YOUR GLOBAL RUNDOWN
- Chicago strikes a century-long deal to supply water to a suburb that was depleting its groundwater.
- A new report finds that nearly a third of global freshwater fish populations are endangered.
- Residents in Alaska are protesting the short public comment period for several water rights permits issued to a proposed open-pit mine.
- The U.S. Supreme Court holds the second hearing for a years-long water dispute between Georgia and Florida.
Thousands in Mississippi and Louisiana are still without water as temperatures melt snow and ice throughout the states.
“Louisiana has been treated very much like a stepchild in this crisis.” – Shreveport Mayor Adrian Perkins. Tens of thousands of people in Mississippi and Louisiana were still without water as of Monday even as rising temperatures melted snow and ice, the Associated Press reports. The Mississippi Emergency Management Agency has so far supplied 131,000 bottles of water statewide and in Louisiana, boil-water advisories were in place for hundreds of thousands of residents.
IN RECENT WATER NEWS
The Great Lakes are warming. For the coldest and largest of the lakes, Lake Superior, that could mean a lot of changes. Researchers are still sorting out what the future might be, but a lot of it doesn’t look good.
Climate change is affecting Lake Superior in some volatile ways. Its surface temperature has been going up, but in wild fluctuations. The average wind speeds have been increasing five percent each decade since 1980. And Superior has been pounded by three five hundred-year to one thousand-year storm events in the past eight years.
This story was published as part of the Ready or Not project from the Great Lakes News Collaborative.
In Case You Missed It:
Like Developing Nations, Texas Confronts Lingering Water Crisis – More than 1,100 water suppliers affected, nearly half the state’s residents scavenge for clean water.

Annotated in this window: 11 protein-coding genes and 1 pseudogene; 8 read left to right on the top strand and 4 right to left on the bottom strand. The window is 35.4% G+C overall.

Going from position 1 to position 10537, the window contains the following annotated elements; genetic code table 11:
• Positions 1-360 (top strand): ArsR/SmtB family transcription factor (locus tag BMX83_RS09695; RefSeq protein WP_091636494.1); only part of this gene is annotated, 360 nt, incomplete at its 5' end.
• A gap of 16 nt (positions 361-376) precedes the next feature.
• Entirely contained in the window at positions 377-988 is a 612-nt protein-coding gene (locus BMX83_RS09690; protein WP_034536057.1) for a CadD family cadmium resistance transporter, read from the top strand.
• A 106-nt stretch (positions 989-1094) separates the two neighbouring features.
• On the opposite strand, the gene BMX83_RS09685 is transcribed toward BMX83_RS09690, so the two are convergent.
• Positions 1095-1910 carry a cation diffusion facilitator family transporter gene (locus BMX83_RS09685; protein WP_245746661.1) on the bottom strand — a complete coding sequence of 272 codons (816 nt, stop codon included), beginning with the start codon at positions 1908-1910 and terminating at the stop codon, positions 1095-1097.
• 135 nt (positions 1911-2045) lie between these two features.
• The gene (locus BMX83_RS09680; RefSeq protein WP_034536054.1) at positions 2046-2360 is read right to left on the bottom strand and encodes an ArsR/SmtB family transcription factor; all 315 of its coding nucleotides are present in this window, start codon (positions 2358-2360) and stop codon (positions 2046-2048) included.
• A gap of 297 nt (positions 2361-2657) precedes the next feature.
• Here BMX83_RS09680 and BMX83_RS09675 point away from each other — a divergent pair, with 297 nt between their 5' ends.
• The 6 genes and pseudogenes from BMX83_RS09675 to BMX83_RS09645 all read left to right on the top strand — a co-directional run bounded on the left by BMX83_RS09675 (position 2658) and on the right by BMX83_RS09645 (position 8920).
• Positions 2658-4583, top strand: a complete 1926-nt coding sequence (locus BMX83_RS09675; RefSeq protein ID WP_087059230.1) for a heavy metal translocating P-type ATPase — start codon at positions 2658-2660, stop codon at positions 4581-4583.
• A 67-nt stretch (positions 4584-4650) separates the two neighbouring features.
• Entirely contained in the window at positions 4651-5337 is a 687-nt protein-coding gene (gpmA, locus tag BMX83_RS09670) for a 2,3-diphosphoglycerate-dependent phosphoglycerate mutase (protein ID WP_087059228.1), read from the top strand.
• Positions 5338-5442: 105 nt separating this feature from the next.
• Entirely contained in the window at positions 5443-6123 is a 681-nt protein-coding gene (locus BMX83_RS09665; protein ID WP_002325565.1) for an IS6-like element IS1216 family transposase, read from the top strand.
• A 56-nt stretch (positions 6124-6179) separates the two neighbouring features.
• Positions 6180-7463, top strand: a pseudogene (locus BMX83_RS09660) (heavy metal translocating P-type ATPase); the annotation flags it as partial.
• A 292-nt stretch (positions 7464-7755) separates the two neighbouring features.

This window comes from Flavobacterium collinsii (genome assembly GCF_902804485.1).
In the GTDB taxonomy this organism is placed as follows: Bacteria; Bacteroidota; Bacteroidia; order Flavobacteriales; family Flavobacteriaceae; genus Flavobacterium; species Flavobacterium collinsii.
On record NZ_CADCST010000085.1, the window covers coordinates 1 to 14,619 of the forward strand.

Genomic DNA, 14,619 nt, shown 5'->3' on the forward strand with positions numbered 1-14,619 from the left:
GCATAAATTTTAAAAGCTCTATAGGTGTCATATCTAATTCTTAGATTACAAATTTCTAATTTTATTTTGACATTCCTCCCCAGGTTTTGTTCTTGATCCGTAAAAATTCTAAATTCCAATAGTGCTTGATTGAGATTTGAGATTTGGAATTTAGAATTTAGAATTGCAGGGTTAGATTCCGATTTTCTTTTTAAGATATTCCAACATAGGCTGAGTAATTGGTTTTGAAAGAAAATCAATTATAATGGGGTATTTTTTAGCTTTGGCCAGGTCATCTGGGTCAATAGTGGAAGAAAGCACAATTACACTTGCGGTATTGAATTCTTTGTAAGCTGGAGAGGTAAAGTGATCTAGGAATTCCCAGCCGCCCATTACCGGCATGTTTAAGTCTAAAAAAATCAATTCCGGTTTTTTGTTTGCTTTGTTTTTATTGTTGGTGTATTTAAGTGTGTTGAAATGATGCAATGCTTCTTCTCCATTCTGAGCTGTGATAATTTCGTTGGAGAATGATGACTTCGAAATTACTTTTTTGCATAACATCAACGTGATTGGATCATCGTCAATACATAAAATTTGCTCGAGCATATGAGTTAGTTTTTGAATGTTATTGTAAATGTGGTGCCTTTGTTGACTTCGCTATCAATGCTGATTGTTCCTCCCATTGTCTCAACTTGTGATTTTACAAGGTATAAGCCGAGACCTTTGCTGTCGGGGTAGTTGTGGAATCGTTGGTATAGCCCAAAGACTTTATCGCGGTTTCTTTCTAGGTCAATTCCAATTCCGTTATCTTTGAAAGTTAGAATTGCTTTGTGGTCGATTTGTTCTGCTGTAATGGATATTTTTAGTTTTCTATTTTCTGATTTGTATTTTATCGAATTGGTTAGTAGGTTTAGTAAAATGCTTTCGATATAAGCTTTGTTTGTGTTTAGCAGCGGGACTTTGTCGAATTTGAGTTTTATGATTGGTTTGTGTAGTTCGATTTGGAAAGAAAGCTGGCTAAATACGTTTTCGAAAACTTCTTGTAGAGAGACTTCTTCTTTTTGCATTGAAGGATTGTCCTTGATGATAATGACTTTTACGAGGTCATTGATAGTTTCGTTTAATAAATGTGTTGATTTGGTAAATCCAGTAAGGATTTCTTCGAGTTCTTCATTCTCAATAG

HotSpots H2O: Minnesota Rolls Out Plan for PFAS Contamination – Minnesota officials announced a multi-step strategy to address PFAS contamination in the environment.
New Report Finds Global Freshwater Fish Populations At Risk For Extinction
A new World Wildlife Fund report found that nearly a third of global freshwater fish populations are endangered. Conditions that have caused the near mass extinction of freshwater fish include damming rivers, draining wetlands, over-extracting water, water pollution, unsustainable fishing practices, and climate change. The report calls on world leaders to implement policies and practices to improve rivers, lakes, and wetlands and “reverse decades of decline in freshwater fish populations.”
TODAY’S TOP WATER STORIES, TOLD IN NUMBERS
12 WATER RIGHTS PERMITS
Residents in Alaska’s Yukon-Kuskokwim Delta say that 15 days is not enough time to submit public comment on 12 water rights permits granted to an open-pit mine, the Associated Press reports. Local residents and representatives are concerned that pandemic lockdowns and limited internet access prevent them from providing meaningful feedback on the permits in that amount of time. If completed, the mine would be one of the largest open-pit mines in the world. The water right permits give the Donlin gold mine permission to take water from 12 streams that could disrupt food security in the region, according to Orutsararmuit Native Council member Bev Hoffman.
The Chicago City Council Finance Committee backed a 100-year deal to supply Lake Michigan drinking water to its southwest suburb Joliet, which is also the state’s fourth-largest city. CBS Chicago reports that the deal will bring between $24 million and $37 million a year in revenue to Chicago. Under the agreement approved in January, Joliet is expected to pay for the pipeline and other infrastructure improvements to connect with Chicago. Those projects are estimated to cost between $600 million and $800 million. The pipeline is expected to be completed by 2030. Joliet needs an alternate water source because its groundwater is being depleted.
ON THE RADAR
Georgia and Florida made their cases for the second time in front of the U.S. Supreme Court in a long-running dispute over water that flows from northern Georgia to the Gulf of Mexico. The Associated Press reports that Florida claims that the decimation of its oyster industry is due to overuse of water by farmers in the Flint River basin. Georgia, however, faults the overharvesting of oysters and historic droughts and mismanagement. A decision on the case is expected by late June.
Jane writes The Stream and covers domestic and international water issues for Circle of Blue. She is a recent graduate of Grand Valley State University, where she studied Multimedia Journalism and Women, Gender and Sexuality Studies. During her time at Grand Valley, she was the host of the Community Service Learning Center podcast Be the Change. Currently based in Grand Rapids, Michigan, Jane enjoys listening to music, reading and spending time outdoors.